But in the meantime I just had to sit. And to walk. And to take pictures and enjoy the occasional dog that showed up and chased my birds away. And it was exactly what I needed, to take some time to be awake and not on the bike, so thanks hostel guy, and thanks motel owners and thanks ornithologists who listened to my poor-quality birdsong recordings and told me what they were over breakfast the next morning.

and here's the happy dog:

dog on hunts beach


and the bird it was chasing (not quite so happy):

escaping bird



And I saw this rock and its squiggly lines:

use your imagination

and this crazy, oversized, gilligan's island-esque mussel

giant mussel, hunts beach

And I stood in the water and looked back to where I'd come from:

view from hunts beach

and wondered where the troll who this hair belonged to had run off to:

strange troll hair on hunts beach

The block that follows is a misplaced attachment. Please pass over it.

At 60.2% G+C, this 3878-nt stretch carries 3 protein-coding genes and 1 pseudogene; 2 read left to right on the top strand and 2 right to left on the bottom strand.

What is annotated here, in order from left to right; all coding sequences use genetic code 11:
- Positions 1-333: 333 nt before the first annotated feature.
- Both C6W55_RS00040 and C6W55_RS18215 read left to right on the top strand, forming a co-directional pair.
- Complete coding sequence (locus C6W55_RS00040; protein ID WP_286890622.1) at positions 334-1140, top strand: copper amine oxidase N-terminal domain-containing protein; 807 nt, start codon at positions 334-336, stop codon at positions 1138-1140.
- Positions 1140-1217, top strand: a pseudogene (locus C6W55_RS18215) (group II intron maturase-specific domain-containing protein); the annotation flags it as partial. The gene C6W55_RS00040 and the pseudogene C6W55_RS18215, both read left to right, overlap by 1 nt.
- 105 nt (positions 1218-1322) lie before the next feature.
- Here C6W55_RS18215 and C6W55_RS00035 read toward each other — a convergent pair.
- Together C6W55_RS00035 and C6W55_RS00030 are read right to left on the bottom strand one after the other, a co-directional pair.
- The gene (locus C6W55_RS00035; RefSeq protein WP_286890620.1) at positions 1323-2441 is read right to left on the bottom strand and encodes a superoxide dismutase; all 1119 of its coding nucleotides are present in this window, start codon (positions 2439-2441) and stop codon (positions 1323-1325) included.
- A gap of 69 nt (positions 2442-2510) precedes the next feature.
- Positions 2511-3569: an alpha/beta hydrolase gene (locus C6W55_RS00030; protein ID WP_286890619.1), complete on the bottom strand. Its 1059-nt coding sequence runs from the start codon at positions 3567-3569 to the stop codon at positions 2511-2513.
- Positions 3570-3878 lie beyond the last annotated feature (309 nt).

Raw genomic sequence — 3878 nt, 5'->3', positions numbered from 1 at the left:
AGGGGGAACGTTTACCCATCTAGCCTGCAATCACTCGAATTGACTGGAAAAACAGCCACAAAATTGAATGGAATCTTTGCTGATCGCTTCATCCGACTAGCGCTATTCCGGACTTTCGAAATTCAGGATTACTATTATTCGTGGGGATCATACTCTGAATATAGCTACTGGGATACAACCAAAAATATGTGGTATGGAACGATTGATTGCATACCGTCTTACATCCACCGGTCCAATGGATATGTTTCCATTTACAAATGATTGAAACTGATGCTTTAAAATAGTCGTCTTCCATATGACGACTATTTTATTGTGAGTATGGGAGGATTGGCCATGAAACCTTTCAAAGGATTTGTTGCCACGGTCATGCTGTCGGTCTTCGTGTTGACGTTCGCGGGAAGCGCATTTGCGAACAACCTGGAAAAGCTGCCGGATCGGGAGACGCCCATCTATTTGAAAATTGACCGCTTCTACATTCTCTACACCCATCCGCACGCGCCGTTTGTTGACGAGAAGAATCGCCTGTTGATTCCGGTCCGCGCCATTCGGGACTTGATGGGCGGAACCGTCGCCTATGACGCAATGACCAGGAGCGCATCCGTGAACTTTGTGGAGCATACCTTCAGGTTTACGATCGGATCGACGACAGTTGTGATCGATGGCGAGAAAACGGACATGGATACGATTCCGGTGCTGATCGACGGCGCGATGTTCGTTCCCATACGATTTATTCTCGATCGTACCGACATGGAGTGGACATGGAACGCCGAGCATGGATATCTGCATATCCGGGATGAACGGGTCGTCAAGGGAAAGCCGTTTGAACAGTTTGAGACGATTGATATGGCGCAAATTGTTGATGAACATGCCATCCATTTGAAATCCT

and mused at the mysterious lack of apostrophe in this place name.

hunts beach

and I got back and had dinner, and still had time to catch this:

Pine grove motel

I may have missed Lake Paringa, but I found a new secret spot in New Zealand just for me, a dog and a woman who asked me if I was the lady with the pushbike. And a hundred million sandflies, some of whom may no longer be with us, if you get my drift.

Want more New Zealand blabla?

New Zealand cycling gear report here
Approximate route followed (the winged out part I did by bus) here
Pedaling report from New Zealand here

2 comments:

Richard said...

That rainforest pic is bloody amazing. I would slow down to take in the view even if there wasn't a five km uphill. Also, because I am a far more terrible cyclist than you, but one good at thinking up scenic excuses to hand out like verbal sweeties to anyone who notices my inability on two wheels.

Eileen said...

hey richard, thanks. the glacier view was the point of the ride, so you'd better believe I stopped at that point. I just didn't consider how uphill it would be when I decided to add it to my day. Was well worth it, of course, and much more pleasant than the three spires of doom previously alluded to. One day we'll all be better cyclists. I include myself!